On Fri, Feb 23, 2018 at 01:38:01AM -0500, Terry Reedy wrote:
> It is no secret that Python's interpreted function calls are slower
> than function calls compiled to machine code and that Python's
> infinite precision integer arithmetic is slower  that machine int
> arithmetic.  So there is almost no point in combining both in a
> naive drastically inefficient algorithm and declaring that Python is
> slower.

I never said the benchmarks chosen were awesome...  :-)  What I'm
saying is this:

1. Insistence that the most efficient python implementation of Fib
   completely misses the point (and defeats the purpose) of the
   benchmarks, and as such the entire article is lost in the weeds.

2. Inasmuch as someone might want to measure the performance of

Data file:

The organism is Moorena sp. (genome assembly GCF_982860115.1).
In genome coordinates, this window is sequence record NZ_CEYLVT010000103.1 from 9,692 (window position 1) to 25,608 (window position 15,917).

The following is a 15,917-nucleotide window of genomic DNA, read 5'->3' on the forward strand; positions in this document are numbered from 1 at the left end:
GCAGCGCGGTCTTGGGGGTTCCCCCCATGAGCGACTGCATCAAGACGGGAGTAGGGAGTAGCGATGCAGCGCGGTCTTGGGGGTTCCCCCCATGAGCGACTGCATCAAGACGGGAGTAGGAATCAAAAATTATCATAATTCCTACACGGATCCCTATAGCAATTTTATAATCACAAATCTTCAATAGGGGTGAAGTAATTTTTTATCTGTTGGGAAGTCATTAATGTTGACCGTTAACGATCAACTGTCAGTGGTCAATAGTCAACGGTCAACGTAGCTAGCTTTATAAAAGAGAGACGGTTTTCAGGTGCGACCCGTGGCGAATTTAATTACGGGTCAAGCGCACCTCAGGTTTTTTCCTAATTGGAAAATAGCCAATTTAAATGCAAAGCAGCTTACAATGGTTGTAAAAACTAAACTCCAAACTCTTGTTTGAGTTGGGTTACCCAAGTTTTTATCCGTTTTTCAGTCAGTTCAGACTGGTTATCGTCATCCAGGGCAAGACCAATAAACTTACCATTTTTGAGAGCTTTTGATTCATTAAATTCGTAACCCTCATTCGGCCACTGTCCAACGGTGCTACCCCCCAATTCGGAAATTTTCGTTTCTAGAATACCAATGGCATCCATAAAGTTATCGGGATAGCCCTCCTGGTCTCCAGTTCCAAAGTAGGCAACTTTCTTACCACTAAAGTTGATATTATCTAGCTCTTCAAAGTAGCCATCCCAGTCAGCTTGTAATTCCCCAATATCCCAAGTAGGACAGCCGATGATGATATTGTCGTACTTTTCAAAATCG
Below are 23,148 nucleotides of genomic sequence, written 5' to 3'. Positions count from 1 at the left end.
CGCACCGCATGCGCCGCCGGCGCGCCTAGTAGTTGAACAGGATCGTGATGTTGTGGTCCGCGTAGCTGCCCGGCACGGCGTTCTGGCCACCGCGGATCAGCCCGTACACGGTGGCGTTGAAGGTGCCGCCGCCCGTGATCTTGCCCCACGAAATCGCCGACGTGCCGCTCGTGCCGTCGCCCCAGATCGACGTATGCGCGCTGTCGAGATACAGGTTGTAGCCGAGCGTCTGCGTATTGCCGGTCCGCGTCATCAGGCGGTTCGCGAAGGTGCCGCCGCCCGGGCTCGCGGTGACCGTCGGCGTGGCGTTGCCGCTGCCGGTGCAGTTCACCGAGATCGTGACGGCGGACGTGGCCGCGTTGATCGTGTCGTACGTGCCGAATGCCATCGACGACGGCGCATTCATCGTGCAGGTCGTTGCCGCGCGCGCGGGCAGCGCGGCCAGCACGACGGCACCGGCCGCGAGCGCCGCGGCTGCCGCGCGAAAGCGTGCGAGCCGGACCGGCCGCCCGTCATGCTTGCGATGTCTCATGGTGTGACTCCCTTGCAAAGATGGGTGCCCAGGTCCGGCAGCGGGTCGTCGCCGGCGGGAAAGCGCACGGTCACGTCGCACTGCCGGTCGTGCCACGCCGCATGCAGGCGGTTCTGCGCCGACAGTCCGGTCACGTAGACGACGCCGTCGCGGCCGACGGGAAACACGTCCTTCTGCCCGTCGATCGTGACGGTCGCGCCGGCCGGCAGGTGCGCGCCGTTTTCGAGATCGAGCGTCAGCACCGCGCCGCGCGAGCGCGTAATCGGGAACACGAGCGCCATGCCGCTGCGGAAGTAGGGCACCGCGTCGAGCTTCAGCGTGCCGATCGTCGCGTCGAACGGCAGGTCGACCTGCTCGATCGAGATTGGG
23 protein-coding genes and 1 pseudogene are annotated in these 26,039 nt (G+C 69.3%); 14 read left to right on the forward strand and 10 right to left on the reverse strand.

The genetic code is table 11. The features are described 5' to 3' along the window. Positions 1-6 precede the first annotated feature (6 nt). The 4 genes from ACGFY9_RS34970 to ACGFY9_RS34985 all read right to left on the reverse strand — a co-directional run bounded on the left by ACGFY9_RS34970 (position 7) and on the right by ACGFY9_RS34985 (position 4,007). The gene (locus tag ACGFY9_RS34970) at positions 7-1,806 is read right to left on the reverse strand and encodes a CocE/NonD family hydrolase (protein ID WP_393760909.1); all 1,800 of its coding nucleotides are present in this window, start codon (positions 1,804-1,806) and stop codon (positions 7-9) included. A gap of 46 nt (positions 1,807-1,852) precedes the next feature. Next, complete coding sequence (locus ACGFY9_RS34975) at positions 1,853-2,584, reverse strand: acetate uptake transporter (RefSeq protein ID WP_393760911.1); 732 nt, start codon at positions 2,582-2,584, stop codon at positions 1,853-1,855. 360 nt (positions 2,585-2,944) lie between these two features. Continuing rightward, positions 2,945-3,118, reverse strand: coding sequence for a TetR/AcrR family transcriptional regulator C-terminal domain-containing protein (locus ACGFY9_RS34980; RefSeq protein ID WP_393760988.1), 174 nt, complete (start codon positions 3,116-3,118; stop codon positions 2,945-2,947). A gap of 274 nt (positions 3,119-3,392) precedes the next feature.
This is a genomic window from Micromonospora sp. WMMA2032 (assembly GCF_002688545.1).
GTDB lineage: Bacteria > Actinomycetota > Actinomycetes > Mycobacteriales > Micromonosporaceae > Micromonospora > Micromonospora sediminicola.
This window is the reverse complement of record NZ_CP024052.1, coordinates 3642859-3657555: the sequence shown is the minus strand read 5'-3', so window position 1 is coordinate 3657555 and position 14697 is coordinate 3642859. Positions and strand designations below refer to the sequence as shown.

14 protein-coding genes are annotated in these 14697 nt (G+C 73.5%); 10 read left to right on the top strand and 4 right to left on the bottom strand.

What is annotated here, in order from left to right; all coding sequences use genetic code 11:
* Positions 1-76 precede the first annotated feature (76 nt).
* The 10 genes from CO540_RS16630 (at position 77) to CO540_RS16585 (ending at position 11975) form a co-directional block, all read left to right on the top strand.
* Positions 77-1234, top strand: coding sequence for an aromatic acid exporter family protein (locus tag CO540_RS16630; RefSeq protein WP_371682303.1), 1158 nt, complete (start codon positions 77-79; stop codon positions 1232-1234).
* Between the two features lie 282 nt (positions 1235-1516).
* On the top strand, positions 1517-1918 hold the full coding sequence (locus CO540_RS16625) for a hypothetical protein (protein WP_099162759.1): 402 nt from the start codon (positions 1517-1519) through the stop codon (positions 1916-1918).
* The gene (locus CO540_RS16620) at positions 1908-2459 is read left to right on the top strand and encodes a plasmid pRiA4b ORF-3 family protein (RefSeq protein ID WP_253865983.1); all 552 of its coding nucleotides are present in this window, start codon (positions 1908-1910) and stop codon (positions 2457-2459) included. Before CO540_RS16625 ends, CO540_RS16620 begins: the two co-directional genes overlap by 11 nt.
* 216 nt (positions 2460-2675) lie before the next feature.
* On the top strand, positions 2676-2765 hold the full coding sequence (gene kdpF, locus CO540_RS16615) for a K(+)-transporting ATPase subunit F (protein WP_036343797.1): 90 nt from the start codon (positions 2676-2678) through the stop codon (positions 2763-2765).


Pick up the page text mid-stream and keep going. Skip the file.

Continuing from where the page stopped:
recursive function calls in a particular language, the choice
   of recursively implementing fib is a fine one, and useful for that

3. If you want to say that choosing the most efficient implementation
   in Python is the only way to do a fair comparison, then you must
   also choose the most efficient implementation in Julia, which this
   is not, by all appearances.  But again, this misses the point of
   the benchmark and defeats its purpose.

Now if you want to complain that the purpose is silly, I won't even
argue that...  In 30 years of writing code I don't think I've ever
imiplemented a recursive solution to any problem that wasn't purely
academic.  Maybe once or twice... maybe.  But the purpose is what it
is, and arguing that it must be done a different way is bogus.


Reply via email to